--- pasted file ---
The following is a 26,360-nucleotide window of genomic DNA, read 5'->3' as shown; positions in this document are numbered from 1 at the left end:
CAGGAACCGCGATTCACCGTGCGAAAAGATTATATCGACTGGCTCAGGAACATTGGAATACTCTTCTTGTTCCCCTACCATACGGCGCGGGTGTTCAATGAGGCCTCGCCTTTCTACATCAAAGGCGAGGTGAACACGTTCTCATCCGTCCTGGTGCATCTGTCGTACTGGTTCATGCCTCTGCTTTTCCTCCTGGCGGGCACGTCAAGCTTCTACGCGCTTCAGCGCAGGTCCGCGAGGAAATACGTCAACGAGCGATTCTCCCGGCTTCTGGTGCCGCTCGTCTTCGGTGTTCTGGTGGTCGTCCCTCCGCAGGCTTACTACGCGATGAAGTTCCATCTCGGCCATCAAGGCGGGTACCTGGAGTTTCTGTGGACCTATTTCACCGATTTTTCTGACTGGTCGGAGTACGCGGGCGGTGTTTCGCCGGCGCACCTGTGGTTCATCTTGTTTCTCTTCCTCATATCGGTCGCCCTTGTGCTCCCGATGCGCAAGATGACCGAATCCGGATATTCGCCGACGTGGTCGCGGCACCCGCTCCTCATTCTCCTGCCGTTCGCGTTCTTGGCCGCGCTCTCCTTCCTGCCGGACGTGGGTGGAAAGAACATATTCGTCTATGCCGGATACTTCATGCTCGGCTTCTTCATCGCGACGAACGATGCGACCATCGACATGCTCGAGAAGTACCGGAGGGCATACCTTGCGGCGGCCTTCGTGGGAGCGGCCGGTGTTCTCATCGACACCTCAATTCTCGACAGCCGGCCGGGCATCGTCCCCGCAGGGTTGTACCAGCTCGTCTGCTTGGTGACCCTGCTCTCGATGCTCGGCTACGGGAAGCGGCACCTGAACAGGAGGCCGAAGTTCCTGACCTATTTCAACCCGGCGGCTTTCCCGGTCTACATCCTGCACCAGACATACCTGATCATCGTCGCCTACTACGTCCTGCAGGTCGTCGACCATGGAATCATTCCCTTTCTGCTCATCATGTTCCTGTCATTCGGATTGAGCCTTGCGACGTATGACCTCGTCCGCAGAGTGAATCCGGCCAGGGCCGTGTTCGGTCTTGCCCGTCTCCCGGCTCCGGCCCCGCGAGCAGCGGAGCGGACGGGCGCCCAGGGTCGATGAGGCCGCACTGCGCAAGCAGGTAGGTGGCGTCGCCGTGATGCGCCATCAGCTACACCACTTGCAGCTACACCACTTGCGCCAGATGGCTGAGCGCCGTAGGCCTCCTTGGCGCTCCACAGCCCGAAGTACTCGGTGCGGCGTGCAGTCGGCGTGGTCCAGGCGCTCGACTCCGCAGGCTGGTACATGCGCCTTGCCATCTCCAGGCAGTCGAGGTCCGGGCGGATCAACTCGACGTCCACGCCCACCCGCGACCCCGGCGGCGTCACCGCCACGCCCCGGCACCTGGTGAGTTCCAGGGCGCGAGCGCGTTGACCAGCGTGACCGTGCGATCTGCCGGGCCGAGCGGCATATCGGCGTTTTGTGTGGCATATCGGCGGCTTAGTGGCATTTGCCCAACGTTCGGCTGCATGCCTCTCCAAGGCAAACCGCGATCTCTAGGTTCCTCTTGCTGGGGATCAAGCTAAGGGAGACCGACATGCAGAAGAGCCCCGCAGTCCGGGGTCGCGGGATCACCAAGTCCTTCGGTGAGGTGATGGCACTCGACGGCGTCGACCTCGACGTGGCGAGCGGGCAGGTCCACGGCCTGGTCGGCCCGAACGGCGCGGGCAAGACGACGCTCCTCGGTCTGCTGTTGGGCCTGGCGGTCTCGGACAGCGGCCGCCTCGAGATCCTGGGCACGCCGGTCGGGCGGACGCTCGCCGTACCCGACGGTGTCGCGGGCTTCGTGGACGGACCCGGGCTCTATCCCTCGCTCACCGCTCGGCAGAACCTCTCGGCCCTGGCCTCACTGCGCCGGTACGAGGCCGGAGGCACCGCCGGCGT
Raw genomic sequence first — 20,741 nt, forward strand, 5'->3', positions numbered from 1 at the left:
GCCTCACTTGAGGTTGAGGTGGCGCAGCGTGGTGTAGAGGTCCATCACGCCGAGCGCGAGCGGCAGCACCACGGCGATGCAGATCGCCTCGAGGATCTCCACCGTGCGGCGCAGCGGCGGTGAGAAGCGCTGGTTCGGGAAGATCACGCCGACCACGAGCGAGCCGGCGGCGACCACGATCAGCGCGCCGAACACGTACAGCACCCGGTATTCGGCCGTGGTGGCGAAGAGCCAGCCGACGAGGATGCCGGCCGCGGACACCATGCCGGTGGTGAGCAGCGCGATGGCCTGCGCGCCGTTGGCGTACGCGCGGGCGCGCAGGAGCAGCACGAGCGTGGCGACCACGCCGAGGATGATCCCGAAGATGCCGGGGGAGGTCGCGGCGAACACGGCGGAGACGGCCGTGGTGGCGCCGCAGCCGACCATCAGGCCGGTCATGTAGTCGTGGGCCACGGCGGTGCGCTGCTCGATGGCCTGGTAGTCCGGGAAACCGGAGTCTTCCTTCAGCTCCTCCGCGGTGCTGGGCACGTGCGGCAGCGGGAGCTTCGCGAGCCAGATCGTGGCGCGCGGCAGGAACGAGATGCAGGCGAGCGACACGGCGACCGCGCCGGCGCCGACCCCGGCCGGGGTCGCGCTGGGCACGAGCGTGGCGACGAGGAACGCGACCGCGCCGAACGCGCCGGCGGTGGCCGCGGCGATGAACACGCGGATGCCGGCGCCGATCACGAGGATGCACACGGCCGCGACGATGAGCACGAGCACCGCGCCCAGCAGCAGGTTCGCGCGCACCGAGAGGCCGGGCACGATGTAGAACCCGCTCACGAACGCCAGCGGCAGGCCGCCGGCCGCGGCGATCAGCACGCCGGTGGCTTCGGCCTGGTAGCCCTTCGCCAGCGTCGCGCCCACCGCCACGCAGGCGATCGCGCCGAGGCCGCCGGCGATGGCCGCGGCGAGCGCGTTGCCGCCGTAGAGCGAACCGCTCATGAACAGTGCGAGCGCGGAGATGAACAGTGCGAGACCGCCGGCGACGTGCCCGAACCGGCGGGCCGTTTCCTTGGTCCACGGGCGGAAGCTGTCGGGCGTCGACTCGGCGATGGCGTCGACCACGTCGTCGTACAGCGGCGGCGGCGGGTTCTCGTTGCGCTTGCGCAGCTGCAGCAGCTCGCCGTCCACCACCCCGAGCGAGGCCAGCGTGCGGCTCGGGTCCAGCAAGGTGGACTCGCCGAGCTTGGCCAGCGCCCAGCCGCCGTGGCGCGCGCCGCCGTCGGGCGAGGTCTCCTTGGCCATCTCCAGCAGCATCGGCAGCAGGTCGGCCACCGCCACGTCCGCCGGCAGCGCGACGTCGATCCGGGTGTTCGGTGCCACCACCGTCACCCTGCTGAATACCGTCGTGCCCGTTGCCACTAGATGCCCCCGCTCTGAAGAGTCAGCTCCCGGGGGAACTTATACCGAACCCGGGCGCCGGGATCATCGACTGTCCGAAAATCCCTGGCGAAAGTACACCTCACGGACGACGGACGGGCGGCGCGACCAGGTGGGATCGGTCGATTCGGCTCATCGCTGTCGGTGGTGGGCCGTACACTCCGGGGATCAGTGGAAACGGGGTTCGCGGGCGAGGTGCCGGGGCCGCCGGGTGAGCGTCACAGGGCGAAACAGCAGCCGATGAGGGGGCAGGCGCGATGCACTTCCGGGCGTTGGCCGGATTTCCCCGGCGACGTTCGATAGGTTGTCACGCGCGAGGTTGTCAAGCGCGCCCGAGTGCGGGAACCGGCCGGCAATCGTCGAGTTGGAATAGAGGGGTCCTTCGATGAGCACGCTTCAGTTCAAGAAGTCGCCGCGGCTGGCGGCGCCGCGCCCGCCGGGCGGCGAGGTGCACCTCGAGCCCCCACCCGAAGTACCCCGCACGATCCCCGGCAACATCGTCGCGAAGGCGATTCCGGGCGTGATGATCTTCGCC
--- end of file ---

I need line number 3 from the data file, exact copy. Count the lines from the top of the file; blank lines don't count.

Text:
Raw genomic sequence first — 20,741 nt, forward strand, 5'->3', positions numbered from 1 at the left: